When this matter went to court, the trial court found the Settlor's affidavit to be irrelevant, declining to accept his attempt decades later to define a term that, on its own, expresses no doubt as to its meaning. The definition of a grandchild is the child of your child. There is no ambiguity. The trial court also did not want to rely on a statute that was not in effect at the time that the trust agreements were established (California Probate Code Section 21115 is based on former section 6152 which was adopted in 1983).
However, on appeal the California Court of Appeal, Second District, reversed the trial court's decision and found the Trustee's interpretation to be reasonable. The court found that the use of the term "grandchild" in the trusts was reasonably susceptible to the Trustee's interpretation which is that it applied to grandchildren born out of wedlock only if they lived, a substantial time, while minors, in the home of the natural parent. The court relied on the Settlor's affidavit and the current legal authority. The court ruled that the Settlor's affidavit is relevant here and a reasonable basis for the Trustee's interpretation in that it could be perceived as a statement of the Settlor's unspoken intent regarding a circumstance he had not expressly considered because he never imagined it could be otherwise. The court also stated that it is reasonable to conclude that this was the Settlor's intent at the time of the establishment of the grandchildren's trusts, given that the Legislature adopted the legal authority only three years after the grandchildren's trusts were created.
This case reminds us why, with each estate planning matter, it is so important to define terms in the documents that we may think might cause ambiguity in the future based on the individual facts and circumstances surrounding the matter as terms may be construed differently in the future if they are not specifically defined in the trust agreement.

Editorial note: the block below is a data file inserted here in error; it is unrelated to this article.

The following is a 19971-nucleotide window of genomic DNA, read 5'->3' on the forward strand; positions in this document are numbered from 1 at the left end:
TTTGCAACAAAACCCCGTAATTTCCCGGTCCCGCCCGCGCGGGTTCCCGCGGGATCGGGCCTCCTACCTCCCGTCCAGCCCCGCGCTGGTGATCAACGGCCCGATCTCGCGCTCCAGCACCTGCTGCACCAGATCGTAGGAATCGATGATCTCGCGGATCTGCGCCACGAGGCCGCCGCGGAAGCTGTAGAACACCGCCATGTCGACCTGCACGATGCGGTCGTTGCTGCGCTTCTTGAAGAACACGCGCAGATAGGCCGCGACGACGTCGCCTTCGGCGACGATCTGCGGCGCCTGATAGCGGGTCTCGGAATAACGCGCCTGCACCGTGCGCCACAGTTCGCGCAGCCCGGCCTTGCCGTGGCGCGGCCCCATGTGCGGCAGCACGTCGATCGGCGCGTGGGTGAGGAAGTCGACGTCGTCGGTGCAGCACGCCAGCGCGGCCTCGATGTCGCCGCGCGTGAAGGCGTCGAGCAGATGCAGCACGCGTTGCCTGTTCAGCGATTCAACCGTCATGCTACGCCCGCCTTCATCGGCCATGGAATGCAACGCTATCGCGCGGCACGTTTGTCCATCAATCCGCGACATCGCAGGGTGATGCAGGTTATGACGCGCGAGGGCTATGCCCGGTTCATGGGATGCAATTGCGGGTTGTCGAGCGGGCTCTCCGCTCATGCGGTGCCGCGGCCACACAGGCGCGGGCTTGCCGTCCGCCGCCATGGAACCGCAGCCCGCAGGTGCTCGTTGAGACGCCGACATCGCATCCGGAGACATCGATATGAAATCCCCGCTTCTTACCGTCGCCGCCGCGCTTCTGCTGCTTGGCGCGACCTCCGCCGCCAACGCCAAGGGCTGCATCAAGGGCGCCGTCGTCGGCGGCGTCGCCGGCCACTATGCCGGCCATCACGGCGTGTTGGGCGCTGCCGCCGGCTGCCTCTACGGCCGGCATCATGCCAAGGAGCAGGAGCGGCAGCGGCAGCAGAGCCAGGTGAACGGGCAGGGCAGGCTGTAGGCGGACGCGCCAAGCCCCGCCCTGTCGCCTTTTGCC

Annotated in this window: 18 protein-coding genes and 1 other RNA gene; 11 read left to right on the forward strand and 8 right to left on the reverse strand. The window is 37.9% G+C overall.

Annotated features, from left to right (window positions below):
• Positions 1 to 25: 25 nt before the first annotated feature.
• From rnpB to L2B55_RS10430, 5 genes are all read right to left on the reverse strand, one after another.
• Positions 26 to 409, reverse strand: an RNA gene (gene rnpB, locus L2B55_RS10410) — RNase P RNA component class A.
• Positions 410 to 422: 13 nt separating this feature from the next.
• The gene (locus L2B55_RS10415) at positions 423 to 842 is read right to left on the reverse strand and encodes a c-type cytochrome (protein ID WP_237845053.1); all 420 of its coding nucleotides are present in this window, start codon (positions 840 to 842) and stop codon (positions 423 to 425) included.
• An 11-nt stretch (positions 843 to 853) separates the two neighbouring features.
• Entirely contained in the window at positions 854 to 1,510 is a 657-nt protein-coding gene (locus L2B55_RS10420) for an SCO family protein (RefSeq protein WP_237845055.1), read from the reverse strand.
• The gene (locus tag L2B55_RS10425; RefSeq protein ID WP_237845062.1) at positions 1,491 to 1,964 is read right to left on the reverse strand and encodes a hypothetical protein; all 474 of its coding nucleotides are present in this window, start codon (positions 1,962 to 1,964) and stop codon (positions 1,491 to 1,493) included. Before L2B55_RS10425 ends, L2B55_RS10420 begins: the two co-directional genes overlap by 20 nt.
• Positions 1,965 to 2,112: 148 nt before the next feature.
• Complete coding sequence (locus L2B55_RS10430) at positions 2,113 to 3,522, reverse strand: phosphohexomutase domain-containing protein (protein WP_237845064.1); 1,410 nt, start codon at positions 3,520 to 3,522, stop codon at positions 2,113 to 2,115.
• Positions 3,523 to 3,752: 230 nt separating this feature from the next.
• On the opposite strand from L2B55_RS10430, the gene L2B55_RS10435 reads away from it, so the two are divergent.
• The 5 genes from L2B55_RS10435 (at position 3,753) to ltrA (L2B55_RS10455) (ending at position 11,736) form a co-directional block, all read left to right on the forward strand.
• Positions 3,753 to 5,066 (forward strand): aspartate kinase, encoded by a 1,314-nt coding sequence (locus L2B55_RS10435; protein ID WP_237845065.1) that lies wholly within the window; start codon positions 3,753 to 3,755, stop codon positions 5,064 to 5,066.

In the Matter of the Appeal of J. Bracamonte and J. Bracamonte (OTA Case No. 18010932) Change of Domicile
The issue in this case was whether the couple were California residents on July 18, 2008 (the date they sold their business) so that the proceeds from the sale of their business are subject to California taxation.
The couple argued that they ceased being residents of California and established their domicile in Nevada on February 26, 2008, the day they secured their apartment in Nevada. Also, after they secured the apartment, and before July 18, 2008, they performed a number of changes showing an intention to move, including opening a Nevada post office box (to which they forwarded their mail from their California post office box), registering to vote in Nevada, obtaining a Nevada cell phone number, establishing care with an eye-care provider, servicing their automobile, and purchasing and registering a trailer in Nevada. They also attended real estate auctions in Las Vegas, Nevada although they failed to purchase a home before the sale of their business.
An individual can only have one domicile at any given time. Domicile is the one location where an individual has the most settled and permanent connection, and the place to which an individual intends to return when absent. To change domicile, one must: (1) actually move to a new residence; and (2) intend to remain there permanently or indefinitely.
The court found that the couple did not change their domicile. While they eventually purchased a home in September 2008, in the interim they retained their large California home and left much of their personal property at their California home and spent a majority of their time there from February 25, 2008 through July 18, 2008. The couple testified that they only took essentials to their Nevada apartment, such as linens, towels, dishes, and some basic furniture, but they left their precious mementos and other valuable items in California until they acquired a "permanent home" in Nevada. The court viewed the couple's possession of a rental apartment as part of their plan to find a permanent home, but that was not the actual move to a new residence with the intent to remain there permanently.
As such they retained their California domicile through July 18, 2008, the date of the sale of the business.